New detections of chestnut blight in Great Britain during 2019-2020 reveal high Cryphonectria parasitica diversity and limited spread of the disease.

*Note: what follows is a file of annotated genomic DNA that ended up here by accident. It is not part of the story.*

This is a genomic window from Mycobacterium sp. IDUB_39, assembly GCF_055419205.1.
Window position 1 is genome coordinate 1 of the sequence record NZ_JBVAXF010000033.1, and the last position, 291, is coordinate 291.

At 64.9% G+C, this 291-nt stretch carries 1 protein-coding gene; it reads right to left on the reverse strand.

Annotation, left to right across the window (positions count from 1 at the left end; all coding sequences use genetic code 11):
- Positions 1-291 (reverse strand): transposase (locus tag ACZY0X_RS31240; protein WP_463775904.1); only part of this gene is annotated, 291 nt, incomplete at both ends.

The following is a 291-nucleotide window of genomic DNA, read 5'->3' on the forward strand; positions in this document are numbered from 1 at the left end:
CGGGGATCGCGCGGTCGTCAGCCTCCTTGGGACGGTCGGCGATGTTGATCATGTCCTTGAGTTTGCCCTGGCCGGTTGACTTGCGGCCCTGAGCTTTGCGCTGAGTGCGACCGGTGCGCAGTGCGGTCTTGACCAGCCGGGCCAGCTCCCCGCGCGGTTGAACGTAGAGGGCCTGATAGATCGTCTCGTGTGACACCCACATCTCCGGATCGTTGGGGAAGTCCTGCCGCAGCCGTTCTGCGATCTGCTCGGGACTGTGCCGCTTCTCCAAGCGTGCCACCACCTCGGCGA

Cryphonectria parasitica was detected for the first time in the United Kingdom in 2011. A 2017-2018 survey detected the disease at different sites in Berkshire, Derbyshire, Devon, Dorset and London, while the present study comprises the results of the 2019-2020 survey with new findings and additional sites in the United Kingdom (Berkshire, Buckinghamshire, Cornwall, Derbyshire, Devon, London, West Sussex) and in Jersey, reflecting the progressive detection of more infected trees. A total of 189 samples were collected from 52 sites, and 123 samples tested positive both by quantitative real-time PCR and/or isolation from 43 sites. A total of 115 isolates were tested for mating type, vegetative compatibility group (VCG) and Cryphonectria hypovirus 1 (CHV-1). Twelve VCGs were identified, with four of them being first records in United Kingdom. The highest diversity of VCGs was detected in Devon followed by West Sussex while London and Derbyshire presented the lowest. Both mating types were detected (41% MAT-1 and 59% MAT-2), and no heterokaryons were detected. Perithecia of C. parasitica were not observed at any site during this survey. CHV-1 was detected in three isolates in very low concentration from three different locations in London and was always the unmutated subtype I haplotype E-5. A greater diversity of VCGs at outbreak sites compared with previous surveys, combined with their scattered distribution and the slow spread of the pathogen, supports the hypothesis that this disease has been introduced through imports over time from Europe.